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The End of Early MusicA Period Performer's History of Music for the Twenty-First Century$
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Bruce Haynes

Print publication date: 2007

Print ISBN-13: 9780195189872

Published to Oxford Scholarship Online: January 2010

DOI: 10.1093/acprof:oso/9780195189872.001.0001

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Classical Music’s Coarse Caress

Classical Music’s Coarse Caress

Chapter:
(p.67) 4 Classical Music’s Coarse Caress
Source:
The End of Early Music
Author(s):

Bruce Haynes

Publisher:
Oxford University Press
DOI:10.1093/acprof:oso/9780195189872.003.04

Romanticism arose along with other values that are the foundations of modern life, like human rights, democracy, the decimal system, the universal use of family names, marriage based on love, and street addresses. No wonder it is so pervasive. Musicians find themselves looking at rhetorical repertoire through a series of veils, consisting of axioms and dogmas, usually unspoken, that are so strong in their culture that they tend to distort and obscure everything that pre- Romantic people thought music was meant to do, or how they went about playing it: not just how to play a trill, but something as basic as how to read the page. This chapter discusses classical music and why the Romantics called music “classical”, canonism in music, Charles Burney's documentation of the beginnings of music history, what conservatories conserve absolute music (the autonomy principle), originality in music and music genius, attribution and designer labels, and repeatability and ritualized performance.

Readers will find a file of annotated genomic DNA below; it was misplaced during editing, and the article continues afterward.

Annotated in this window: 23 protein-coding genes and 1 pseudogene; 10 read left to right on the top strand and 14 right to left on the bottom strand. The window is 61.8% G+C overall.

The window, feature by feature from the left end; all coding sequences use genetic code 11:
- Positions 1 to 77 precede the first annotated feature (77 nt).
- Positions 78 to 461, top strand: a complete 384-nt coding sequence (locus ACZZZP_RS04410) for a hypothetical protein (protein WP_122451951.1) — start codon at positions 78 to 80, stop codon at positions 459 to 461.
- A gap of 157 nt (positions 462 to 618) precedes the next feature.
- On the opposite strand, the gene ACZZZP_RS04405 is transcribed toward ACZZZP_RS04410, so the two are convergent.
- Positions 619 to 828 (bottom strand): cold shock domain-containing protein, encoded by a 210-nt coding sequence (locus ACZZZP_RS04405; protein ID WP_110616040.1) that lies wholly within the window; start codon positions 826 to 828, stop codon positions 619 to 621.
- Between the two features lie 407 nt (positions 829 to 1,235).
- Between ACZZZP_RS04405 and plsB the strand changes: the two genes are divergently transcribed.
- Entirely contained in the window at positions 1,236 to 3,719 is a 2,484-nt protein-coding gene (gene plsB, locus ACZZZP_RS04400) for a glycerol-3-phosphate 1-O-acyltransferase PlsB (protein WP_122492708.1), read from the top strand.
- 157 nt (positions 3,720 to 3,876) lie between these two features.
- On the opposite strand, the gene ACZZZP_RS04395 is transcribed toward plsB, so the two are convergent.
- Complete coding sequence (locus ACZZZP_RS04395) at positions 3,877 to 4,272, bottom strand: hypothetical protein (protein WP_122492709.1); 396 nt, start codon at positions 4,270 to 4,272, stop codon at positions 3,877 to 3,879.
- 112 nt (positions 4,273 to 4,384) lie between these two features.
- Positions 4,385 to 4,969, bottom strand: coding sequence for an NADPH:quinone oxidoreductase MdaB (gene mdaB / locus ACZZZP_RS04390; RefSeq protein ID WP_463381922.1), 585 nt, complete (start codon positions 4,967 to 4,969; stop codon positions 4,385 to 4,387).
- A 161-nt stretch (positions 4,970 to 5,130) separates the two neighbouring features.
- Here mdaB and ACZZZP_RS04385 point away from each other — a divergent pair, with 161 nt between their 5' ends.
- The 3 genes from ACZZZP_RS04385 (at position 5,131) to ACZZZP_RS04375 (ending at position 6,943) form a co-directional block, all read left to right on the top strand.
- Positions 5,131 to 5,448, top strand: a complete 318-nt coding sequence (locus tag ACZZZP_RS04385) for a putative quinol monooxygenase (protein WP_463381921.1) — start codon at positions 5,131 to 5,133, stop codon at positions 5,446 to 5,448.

Keywords:   classical music, Romanticism, canonism, music history, Charles Burney, absolute music, originality, genius, repeatability

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